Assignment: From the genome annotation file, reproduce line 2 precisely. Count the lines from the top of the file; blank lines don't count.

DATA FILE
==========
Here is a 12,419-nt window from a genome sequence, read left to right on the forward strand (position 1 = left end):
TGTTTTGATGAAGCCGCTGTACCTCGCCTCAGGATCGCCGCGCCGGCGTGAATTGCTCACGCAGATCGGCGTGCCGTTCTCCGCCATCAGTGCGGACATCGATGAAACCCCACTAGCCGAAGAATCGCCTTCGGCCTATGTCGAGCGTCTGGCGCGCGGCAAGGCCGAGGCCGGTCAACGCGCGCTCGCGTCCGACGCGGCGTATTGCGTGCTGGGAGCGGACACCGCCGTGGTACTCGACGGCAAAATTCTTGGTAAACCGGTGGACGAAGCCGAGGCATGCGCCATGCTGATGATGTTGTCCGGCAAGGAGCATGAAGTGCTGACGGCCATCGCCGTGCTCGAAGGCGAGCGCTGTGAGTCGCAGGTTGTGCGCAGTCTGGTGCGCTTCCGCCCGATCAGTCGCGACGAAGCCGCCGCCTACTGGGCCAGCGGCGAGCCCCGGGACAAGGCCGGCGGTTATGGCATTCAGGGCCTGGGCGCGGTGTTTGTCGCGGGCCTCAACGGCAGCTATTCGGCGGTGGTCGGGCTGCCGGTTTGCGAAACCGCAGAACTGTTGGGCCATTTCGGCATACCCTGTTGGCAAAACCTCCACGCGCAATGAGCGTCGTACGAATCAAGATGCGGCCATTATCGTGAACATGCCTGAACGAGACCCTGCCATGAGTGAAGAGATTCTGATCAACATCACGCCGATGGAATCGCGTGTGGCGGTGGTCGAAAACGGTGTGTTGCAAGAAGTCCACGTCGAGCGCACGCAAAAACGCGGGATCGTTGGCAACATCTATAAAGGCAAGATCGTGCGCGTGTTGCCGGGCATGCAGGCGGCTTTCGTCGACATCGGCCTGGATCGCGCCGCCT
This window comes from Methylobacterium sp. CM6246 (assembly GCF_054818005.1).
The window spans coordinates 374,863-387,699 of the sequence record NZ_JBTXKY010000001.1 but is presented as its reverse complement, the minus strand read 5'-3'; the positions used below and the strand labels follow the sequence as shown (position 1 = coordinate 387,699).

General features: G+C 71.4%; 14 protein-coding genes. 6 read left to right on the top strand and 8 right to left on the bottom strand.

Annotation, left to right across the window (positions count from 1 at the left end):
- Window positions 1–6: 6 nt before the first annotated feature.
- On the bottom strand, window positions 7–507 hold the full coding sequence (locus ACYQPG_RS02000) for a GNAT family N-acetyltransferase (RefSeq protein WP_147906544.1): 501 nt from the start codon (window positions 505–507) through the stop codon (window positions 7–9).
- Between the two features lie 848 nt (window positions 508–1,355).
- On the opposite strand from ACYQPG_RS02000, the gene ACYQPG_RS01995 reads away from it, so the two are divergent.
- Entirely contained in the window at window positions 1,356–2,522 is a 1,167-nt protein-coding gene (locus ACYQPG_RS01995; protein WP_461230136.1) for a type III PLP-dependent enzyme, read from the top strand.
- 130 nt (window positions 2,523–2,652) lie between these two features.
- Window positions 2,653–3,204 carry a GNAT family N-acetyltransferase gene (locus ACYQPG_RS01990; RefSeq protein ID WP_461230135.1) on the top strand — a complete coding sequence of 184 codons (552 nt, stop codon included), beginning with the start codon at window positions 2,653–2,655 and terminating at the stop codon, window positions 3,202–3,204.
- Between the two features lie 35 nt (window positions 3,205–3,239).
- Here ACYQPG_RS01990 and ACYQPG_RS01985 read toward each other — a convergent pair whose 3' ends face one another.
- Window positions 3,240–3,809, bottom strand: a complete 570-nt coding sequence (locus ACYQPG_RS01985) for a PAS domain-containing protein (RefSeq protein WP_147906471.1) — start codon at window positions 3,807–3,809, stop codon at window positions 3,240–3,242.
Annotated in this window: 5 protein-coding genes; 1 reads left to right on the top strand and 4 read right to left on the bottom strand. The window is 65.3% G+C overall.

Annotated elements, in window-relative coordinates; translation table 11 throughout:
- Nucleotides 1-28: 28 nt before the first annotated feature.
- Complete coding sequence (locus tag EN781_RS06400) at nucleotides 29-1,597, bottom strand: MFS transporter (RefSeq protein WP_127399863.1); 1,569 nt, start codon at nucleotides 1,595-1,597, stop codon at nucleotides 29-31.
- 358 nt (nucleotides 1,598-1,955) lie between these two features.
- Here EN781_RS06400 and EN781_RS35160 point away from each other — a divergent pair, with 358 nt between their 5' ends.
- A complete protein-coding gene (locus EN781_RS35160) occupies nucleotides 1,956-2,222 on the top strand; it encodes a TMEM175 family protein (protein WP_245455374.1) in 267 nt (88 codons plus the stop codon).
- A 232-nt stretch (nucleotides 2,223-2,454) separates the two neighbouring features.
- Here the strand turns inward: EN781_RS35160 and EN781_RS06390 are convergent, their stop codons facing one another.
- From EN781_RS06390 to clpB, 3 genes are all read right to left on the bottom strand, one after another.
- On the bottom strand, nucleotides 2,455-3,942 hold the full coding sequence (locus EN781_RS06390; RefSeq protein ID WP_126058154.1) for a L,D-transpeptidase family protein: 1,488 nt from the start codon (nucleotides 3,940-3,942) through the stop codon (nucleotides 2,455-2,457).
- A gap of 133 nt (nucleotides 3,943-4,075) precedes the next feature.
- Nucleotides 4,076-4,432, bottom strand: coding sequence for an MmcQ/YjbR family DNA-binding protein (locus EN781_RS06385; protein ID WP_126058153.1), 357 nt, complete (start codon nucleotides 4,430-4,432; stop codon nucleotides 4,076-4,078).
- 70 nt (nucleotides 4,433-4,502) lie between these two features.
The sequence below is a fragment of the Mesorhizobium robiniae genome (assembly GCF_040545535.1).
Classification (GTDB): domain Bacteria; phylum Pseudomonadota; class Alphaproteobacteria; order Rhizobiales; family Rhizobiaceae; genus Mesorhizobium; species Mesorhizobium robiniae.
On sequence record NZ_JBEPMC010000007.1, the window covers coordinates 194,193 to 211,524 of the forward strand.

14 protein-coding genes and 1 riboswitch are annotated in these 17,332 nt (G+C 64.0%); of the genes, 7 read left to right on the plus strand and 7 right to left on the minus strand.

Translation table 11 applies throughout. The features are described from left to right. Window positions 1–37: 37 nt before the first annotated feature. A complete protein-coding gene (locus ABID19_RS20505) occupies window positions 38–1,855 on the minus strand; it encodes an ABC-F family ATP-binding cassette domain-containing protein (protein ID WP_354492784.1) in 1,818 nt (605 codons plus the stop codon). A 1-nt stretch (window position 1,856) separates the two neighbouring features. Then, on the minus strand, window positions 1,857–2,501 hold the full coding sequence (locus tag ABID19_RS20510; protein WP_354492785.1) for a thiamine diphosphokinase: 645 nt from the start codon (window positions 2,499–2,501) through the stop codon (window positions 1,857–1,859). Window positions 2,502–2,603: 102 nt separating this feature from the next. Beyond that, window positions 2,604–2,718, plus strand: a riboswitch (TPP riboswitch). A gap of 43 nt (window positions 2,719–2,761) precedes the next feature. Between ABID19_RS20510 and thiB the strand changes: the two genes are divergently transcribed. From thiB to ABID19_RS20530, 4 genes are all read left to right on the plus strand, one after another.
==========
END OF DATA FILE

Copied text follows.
TGTTTTGATGAAGCCGCTGTACCTCGCCTCAGGATCGCCGCGCCGGCGTGAATTGCTCACGCAGATCGGCGTGCCGTTCTCCGCCATCAGTGCGGACATCGATGAAACCCCACTAGCCGAAGAATCGCCTTCGGCCTATGTCGAGCGTCTGGCGCGCGGCAAGGCCGAGGCCGGTCAACGCGCGCTCGCGTCCGACGCGGCGTATTGCGTGCTGGGAGCGGACACCGCCGTGGTACTCGACGGCAAAATTCTTGGTAAACCGGTGGACGAAGCCGAGGCATGCGCCATGCTGATGATGTTGTCCGGCAAGGAGCATGAAGTGCTGACGGCCATCGCCGTGCTCGAAGGCGAGCGCTGTGAGTCGCAGGTTGTGCGCAGTCTGGTGCGCTTCCGCCCGATCAGTCGCGACGAAGCCGCCGCCTACTGGGCCAGCGGCGAGCCCCGGGACAAGGCCGGCGGTTATGGCATTCAGGGCCTGGGCGCGGTGTTTGTCGCGGGCCTCAACGGCAGCTATTCGGCGGTGGTCGGGCTGCCGGTTTGCGAAACCGCAGAACTGTTGGGCCATTTCGGCATACCCTGTTGGCAAAACCTCCACGCGCAATGAGCGTCGTACGAATCAAGATGCGGCCATTATCGTGAACATGCCTGAACGAGACCCTGCCATGAGTGAAGAGATTCTGATCAACATCACGCCGATGGAATCGCGTGTGGCGGTGGTCGAAAACGGTGTGTTGCAAGAAGTCCACGTCGAGCGCACGCAAAAACGCGGGATCGTTGGCAACATCTATAAAGGCAAGATCGTGCGCGTGTTGCCGGGCATGCAGGCGGCTTTCGTCGACATCGGCCTGGATCGCGCCGCCT